Over my many years in business, whether the business of the military or the business of commerce, one of the core threads of weakness in almost all but the best managers/leaders I have worked with has been an inability or perhaps an unwillingness to communicate. All too often I have witnessed poor management communication not only down through the command structure but also, quite frequently, within what would be considered the first tier of communications. Their direct reporters.
Many such businesses have, it seemed, succeeded or perhaps survived, in spite of rather than because of these individuals for whom communication should be the centrepiece of their toolbox. Usually in these situations, the intentions are top drawer but the reality is bargain basement. Individuals in such positions of authority resting on their past achievements or being reasonably content with the status quo and pulling up the drawbridge to their rarefied level perhaps feel like they should maintain an authoritative distance or refrain from fraternising with the ranks. Ridiculous as such a stance may sound on paper, it is all too often manifest in management positions in all levels of business with the reality for the organisation far more serious than any ridicule may reflect.
Directionless authority figures who fail to capitalise on the talent within their organisations because of their inability to communicate beyond their own lieutenants can lay waste to layer upon layer of that which makes an organisation truly prosper, its people. This is especially true in the world of the startup where those in authority and indeed in control have the greatest of vested interests in seeing the business boom.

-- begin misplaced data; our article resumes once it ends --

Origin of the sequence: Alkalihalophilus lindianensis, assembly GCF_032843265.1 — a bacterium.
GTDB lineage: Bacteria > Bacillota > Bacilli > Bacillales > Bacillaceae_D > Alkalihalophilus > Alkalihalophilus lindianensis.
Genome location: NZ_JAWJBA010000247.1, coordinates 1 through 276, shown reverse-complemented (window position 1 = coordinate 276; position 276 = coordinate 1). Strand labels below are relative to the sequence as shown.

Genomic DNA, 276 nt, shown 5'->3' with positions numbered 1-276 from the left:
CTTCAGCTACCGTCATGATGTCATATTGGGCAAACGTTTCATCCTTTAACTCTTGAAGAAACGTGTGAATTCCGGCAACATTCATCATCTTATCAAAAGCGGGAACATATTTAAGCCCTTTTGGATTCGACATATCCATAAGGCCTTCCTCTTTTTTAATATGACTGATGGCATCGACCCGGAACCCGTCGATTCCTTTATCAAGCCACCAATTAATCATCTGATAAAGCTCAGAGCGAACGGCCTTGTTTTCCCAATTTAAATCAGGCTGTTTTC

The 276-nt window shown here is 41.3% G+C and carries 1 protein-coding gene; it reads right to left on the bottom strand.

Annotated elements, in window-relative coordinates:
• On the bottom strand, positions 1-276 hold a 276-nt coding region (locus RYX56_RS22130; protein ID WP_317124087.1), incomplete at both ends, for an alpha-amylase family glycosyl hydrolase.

As managers, and most especially as managers within small businesses for whom hierarchical structures are not best fit, communication is what ensures that our own value systems are properly superimposed on the wider team around us. We need to accept our weaknesses. Work on them. Learn by placing ourselves in the uncomfortable situations we could easily avoid and the best way to measure this and truly understand it is to get down and dirty every day. Do sweat the small stuff. Truly understand the small stuff because when we get the small stuff right and we can communicate down and listen up effectively, communicating all the way down and listening all the way up, we will find ourselves at the centre of a team that really will begin to reflect the hopes and dreams we all have for our own organisations.